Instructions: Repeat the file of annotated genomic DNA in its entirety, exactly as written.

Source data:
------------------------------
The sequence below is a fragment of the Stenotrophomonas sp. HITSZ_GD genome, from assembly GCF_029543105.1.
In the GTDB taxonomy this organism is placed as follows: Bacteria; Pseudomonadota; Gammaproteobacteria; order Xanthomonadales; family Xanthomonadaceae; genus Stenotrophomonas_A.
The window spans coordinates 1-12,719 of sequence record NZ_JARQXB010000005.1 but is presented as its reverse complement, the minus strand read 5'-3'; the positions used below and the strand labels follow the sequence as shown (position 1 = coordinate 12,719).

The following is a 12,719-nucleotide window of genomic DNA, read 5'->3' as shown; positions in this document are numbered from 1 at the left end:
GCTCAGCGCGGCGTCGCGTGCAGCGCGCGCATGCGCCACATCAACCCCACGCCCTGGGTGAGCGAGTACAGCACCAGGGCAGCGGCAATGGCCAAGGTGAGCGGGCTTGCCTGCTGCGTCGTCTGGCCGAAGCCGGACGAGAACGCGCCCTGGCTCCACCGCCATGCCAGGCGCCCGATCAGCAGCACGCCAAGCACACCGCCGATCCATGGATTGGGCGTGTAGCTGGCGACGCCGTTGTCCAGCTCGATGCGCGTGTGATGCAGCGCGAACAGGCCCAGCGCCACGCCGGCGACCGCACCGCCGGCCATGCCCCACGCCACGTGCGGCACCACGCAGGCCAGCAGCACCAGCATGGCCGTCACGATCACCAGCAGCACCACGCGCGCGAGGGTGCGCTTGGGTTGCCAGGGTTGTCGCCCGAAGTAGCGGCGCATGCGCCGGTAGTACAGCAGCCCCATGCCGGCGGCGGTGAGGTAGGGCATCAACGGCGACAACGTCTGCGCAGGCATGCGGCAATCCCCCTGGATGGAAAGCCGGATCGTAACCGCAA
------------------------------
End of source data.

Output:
The sequence below is a fragment of the Stenotrophomonas sp. HITSZ_GD genome, from assembly GCF_029543105.1.
In the GTDB taxonomy this organism is placed as follows: Bacteria; Pseudomonadota; Gammaproteobacteria; order Xanthomonadales; family Xanthomonadaceae; genus Stenotrophomonas_A.
The window spans coordinates 1-12,719 of sequence record NZ_JARQXB010000005.1 but is presented as its reverse complement, the minus strand read 5'-3'; the positions used below and the strand labels follow the sequence as shown (position 1 = coordinate 12,719).

The following is a 12,719-nucleotide window of genomic DNA, read 5'->3' as shown; positions in this document are numbered from 1 at the left end:
GCTCAGCGCGGCGTCGCGTGCAGCGCGCGCATGCGCCACATCAACCCCACGCCCTGGGTGAGCGAGTACAGCACCAGGGCAGCGGCAATGGCCAAGGTGAGCGGGCTTGCCTGCTGCGTCGTCTGGCCGAAGCCGGACGAGAACGCGCCCTGGCTCCACCGCCATGCCAGGCGCCCGATCAGCAGCACGCCAAGCACACCGCCGATCCATGGATTGGGCGTGTAGCTGGCGACGCCGTTGTCCAGCTCGATGCGCGTGTGATGCAGCGCGAACAGGCCCAGCGCCACGCCGGCGACCGCACCGCCGGCCATGCCCCACGCCACGTGCGGCACCACGCAGGCCAGCAGCACCAGCATGGCCGTCACGATCACCAGCAGCACCACGCGCGCGAGGGTGCGCTTGGGTTGCCAGGGTTGTCGCCCGAAGTAGCGGCGCATGCGCCGGTAGTACAGCAGCCCCATGCCGGCGGCGGTGAGGTAGGGCATCAACGGCGACAACGTCTGCGCAGGCATGCGGCAATCCCCCTGGATGGAAAGCCGGATCGTAACCGCAA